Saturday, August 14, 2010

The politics of the infantile

By any reasonable measure, some important legislation has been passed since Pres. Obama took the oath of office. The healthcare and financial regulatory reform bills are significant overhauls that, while not perfect by any means, should eventually result in substantial improvements. That the electorate seems in no mood to give the administration credit for these achievements does not negate them. It does, however, perhaps go some way toward explaining what led Robert Gibbs to make his remarks about the 'professional left'.

There is a professional left, of course. There is also a much better-funded professional right: the conservative think tanks, trade associations, and lobbying houses which have wielded considerable influence in Washington for decades. As the American electorate in general has become more polarized, political elites and activists and their 'professional' extensions have also become more polarized, producing an environment in which shrillness and the capacity to take offense have increasingly become substitutes for reasoned discussion.

Anyone who has observed and/or participated in American politics for any length of time should know that the ability of presidents to ignite transformational change from above is limited. Sweeping changes have occurred on fairly rare occasions when social forces and movements outside the formal political arena have pushed those inside that arena to take action (the civil rights movement of the '50s and '60s being probably the paradigm case, at least for the second half of the twentieth century). It should never have been supposed, therefore, that Obama's election, in itself, would work some equivalent of a revolution, nor should it have been supposed that Obama in office would prove able to carry out all the promises he made on the campaign trail. Yet some people apparently made these suppositions, and their generally unrealistic expectations not having been met, their reactions have been correspondingly intense.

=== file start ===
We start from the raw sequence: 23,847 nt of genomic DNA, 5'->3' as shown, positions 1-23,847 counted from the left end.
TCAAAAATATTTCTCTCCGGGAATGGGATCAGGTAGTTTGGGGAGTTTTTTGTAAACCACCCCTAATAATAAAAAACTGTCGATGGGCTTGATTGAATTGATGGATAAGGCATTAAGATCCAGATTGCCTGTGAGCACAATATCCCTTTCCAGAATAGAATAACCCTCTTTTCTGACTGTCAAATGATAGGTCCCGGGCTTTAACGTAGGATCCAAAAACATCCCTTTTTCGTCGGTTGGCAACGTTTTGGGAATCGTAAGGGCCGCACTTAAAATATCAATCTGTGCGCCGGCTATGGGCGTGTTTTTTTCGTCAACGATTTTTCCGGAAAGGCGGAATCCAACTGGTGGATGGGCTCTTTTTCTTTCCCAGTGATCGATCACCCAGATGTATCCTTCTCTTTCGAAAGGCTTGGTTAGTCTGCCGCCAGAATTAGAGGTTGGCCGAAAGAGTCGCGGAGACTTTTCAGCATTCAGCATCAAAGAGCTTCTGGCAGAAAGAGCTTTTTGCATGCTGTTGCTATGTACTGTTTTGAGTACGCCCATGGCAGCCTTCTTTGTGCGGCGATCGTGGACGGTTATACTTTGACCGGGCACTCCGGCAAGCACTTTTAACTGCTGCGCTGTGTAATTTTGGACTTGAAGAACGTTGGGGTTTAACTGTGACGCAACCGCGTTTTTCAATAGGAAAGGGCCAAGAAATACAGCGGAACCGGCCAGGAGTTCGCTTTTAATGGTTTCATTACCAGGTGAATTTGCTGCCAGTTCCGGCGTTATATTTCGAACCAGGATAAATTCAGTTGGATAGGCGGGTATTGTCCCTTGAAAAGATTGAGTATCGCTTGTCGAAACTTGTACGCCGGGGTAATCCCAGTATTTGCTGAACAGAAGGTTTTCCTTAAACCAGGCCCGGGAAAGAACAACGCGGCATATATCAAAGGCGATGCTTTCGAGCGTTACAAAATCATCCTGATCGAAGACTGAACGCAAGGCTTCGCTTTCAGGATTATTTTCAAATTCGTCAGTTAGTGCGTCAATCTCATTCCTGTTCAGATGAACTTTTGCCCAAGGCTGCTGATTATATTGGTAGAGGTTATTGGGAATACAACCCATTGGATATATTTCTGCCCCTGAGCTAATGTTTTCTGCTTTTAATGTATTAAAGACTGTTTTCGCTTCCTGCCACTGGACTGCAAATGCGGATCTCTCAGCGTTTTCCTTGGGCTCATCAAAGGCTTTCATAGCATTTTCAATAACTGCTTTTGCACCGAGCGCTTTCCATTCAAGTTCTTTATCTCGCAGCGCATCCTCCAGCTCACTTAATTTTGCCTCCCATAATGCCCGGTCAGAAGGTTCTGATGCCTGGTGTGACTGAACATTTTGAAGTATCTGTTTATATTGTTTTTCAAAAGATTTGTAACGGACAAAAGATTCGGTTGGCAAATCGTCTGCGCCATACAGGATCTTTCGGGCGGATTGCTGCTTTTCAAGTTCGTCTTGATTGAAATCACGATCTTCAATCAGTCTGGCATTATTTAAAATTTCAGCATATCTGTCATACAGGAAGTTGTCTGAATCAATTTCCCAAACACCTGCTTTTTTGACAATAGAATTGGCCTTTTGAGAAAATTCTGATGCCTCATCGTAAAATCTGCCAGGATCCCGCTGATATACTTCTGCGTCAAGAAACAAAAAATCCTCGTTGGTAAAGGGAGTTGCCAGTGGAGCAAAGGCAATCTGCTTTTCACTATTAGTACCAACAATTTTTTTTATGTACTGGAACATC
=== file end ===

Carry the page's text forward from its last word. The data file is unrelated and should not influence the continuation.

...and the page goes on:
It should be possible to criticize the administration from the left while simultaneously recognizing its achievements. This kind of criticism would be different from the cries of betrayal that can be found in the progressive blogosphere (and apparently also on cable TV, which I don't watch). The disappointed wail "but you promised," especially when unaccompanied by recognition of the circumstances that may have made the promise hard to keep, is something one expects to hear from a five-year-old, not from adults. To live, as a presidential press secretary presumably has to do to some extent, in an echo chamber of infantilized wailing and insult-hurling -- which is to say, to attend closely to the 24-hour cycle of news and comment as it plays out in various media -- cannot be pleasant. In fact, it must be so unpleasant that I'm surprised Gibbs did not say something stronger than the remarks which caused such an uproar. Perhaps the administration's spokespersons should pay less close attention to every wail of complaint, lest they risk validating and inadvertently strengthening the politics of the infantile. And perhaps progressives should develop ways of indicating their disappointment with the administration's performance that sound more like adult disagreement than childish whining.

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